Fury’s bipolar condition certainly doesn’t aid the situation, but instead makes him more vulnerable to it. The real fight then becomes that which takes place outside the ring – a battle between family and business. You can only hope that those surrounding Fury will be brave enough to intervene when the time comes for him to stop fighting. The enemy in such a scenario will be the money-hungry vultures desperate to juice more fights out of Fury, by tempting him with every spare ounce of charisma they can find in their overflowing pockets.

There are fighters out there who aren’t as public about their struggles and instead only showcase the reckless actions induced by their vulnerability. As a result, in the envious, hate-filled climate of social media, they are ridiculed in memes. They’re seen as successful millionaires, no longer as human beings, and therefore they’re ripe to be made fun of.

A fighter who has tasted glory and tangoed with controversy is Conor McGregor. A lot can be learned from the trajectory of his career.

Take a moment to picture this scenario.

From surviving on the dole in Dublin, and scrounging for every penny by fighting your way through Cage Warriors, you eventually make it to the UFC as a dangerous prospect in the featherweight division. A division ruled by Jose Aldo, a warrior who hadn’t been defeated in over a decade.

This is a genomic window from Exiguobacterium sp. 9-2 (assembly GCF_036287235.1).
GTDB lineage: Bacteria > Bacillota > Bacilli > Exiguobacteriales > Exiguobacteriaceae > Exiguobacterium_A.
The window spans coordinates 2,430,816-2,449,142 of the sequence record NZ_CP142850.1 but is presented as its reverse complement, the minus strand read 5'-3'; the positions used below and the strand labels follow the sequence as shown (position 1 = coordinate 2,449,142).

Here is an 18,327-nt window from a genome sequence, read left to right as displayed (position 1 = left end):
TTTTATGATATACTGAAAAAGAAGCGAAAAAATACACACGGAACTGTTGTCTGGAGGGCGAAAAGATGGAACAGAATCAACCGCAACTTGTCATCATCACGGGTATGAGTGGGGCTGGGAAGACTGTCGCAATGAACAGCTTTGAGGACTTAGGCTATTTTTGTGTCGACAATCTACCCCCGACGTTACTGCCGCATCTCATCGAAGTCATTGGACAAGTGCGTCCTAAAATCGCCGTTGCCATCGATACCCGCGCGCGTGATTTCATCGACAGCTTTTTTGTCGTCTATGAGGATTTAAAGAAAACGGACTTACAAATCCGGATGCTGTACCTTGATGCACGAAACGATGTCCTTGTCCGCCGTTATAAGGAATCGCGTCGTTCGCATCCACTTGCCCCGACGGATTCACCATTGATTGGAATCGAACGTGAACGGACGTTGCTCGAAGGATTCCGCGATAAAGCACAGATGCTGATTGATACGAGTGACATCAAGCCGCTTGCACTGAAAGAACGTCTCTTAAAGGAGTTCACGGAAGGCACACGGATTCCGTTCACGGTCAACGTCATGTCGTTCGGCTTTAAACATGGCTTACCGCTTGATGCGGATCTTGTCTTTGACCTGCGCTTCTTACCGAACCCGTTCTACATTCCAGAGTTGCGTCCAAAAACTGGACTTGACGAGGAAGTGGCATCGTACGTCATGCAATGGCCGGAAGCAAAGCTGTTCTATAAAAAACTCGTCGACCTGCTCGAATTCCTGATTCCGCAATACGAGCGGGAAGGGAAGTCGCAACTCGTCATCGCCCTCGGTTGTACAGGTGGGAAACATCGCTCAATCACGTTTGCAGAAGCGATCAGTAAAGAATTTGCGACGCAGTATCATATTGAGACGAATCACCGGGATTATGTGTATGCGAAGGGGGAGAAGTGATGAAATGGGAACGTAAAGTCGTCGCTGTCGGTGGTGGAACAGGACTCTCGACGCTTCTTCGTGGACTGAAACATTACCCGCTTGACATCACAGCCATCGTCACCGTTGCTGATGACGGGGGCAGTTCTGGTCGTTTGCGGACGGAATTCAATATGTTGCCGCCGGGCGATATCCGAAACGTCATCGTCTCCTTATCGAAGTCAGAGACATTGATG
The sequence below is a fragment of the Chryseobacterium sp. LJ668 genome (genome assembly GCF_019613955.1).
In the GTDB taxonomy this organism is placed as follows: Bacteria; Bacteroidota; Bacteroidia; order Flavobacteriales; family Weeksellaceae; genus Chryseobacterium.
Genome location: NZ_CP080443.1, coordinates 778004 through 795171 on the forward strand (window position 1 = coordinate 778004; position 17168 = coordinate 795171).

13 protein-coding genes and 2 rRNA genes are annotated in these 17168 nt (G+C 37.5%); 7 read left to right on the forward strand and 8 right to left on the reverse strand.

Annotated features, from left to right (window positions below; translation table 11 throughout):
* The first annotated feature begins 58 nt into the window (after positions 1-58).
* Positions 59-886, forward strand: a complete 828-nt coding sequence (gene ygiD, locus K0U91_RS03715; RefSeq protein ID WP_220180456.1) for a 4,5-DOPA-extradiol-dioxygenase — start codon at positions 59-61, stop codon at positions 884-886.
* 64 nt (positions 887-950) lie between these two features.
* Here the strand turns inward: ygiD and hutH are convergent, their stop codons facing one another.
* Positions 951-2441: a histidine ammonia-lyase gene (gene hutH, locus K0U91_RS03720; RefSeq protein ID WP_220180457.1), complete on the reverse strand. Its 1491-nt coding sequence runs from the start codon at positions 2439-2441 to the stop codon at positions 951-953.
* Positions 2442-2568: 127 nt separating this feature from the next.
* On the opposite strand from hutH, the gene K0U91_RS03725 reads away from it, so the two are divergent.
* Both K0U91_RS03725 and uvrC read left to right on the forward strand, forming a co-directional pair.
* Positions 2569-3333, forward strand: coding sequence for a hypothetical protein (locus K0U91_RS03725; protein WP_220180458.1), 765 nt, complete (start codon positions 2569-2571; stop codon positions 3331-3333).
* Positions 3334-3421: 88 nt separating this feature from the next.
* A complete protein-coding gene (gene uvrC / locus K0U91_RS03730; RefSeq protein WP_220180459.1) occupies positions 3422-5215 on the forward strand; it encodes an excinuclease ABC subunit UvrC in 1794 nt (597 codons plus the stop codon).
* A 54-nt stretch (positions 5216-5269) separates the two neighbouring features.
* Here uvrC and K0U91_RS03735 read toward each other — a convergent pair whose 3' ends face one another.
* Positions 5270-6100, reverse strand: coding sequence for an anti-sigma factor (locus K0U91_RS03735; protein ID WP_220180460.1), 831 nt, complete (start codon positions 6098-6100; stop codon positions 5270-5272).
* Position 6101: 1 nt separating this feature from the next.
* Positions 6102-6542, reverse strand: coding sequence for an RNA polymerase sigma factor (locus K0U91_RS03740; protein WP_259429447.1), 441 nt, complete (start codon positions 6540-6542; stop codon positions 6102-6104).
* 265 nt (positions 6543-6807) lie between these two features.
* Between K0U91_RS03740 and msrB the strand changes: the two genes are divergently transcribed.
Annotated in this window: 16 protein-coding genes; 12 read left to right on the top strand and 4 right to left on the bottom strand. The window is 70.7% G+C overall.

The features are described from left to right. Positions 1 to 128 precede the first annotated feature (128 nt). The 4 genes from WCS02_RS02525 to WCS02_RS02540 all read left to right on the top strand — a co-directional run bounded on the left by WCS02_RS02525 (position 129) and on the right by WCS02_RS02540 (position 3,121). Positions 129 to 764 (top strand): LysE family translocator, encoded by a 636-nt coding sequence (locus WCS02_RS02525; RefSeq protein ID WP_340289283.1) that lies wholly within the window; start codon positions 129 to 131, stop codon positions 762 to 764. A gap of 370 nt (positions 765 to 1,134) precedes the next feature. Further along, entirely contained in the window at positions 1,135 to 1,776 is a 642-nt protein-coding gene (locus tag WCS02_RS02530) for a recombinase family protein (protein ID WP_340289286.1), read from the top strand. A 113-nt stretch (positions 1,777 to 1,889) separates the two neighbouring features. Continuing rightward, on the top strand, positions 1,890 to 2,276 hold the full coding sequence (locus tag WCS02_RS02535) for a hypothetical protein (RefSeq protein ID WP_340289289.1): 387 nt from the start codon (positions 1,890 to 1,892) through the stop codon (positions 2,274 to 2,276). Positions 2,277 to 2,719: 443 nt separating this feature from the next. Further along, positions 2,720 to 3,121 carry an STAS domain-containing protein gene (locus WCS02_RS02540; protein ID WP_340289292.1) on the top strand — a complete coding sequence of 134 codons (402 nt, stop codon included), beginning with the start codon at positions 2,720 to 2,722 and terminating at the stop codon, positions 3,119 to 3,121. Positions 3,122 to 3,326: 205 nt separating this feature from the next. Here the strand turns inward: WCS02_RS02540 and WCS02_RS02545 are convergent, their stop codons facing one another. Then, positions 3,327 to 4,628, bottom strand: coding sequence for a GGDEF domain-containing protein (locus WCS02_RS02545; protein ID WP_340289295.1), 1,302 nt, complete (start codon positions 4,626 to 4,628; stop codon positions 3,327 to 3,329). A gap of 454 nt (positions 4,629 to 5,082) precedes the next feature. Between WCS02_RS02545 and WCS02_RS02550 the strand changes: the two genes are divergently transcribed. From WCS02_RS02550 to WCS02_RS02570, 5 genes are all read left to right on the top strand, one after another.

With every fight you make a statement, knocking out opponents and earning the fight bonuses as well as the adoration of Dana White, the president of the UFC. Your name is plastered all over the company, you’re promoted left, right, and centre every minute of every hour. Your verbal onslaught of fighters unnerves them and is infectious across the internet, growing a fanbase unparalleled by other athletes in the fight game. During press conferences, you’re sat amongst some of the greatest fighters to ever step into the Octagon, like Jon Jones, yet the spotlight is always on you. Every moment is yours and yours only.

For months, you torment Jose Aldo, burning a fire in him that you are orchestrating with perfect precision so that it only ever chars himself. And by the time you step into the Octagon with him, you know he’ll already be burnt to a crisp, ready to be decimated.

And then you step into the Octagon. Years of training, years of agony, and years of sacrifice. All reach a boiling point, ready to be channelled into this one moment. This is the only place you belong. In the stands is a whole nation rooting for you, chanting for you to mesmerise them once again. The roaring of the crowd is louder than ever but to you, it all hums to a serene silence, giving way to a tantalizing melody that eludes most mortals. In front of you is no longer Jose Aldo, but a lamb to be slaughtered. And within thirteen seconds, you put him away, cementing yourself into the history books.

That touch of death you planted on Jose Aldo is just the beginning. You’ll go on to become the first two-division belt holder in the UFC and you’ll also have the fight world on edge as you strap on the boxing gloves to face Floyd Mayweather in a bout that grosses $550 million.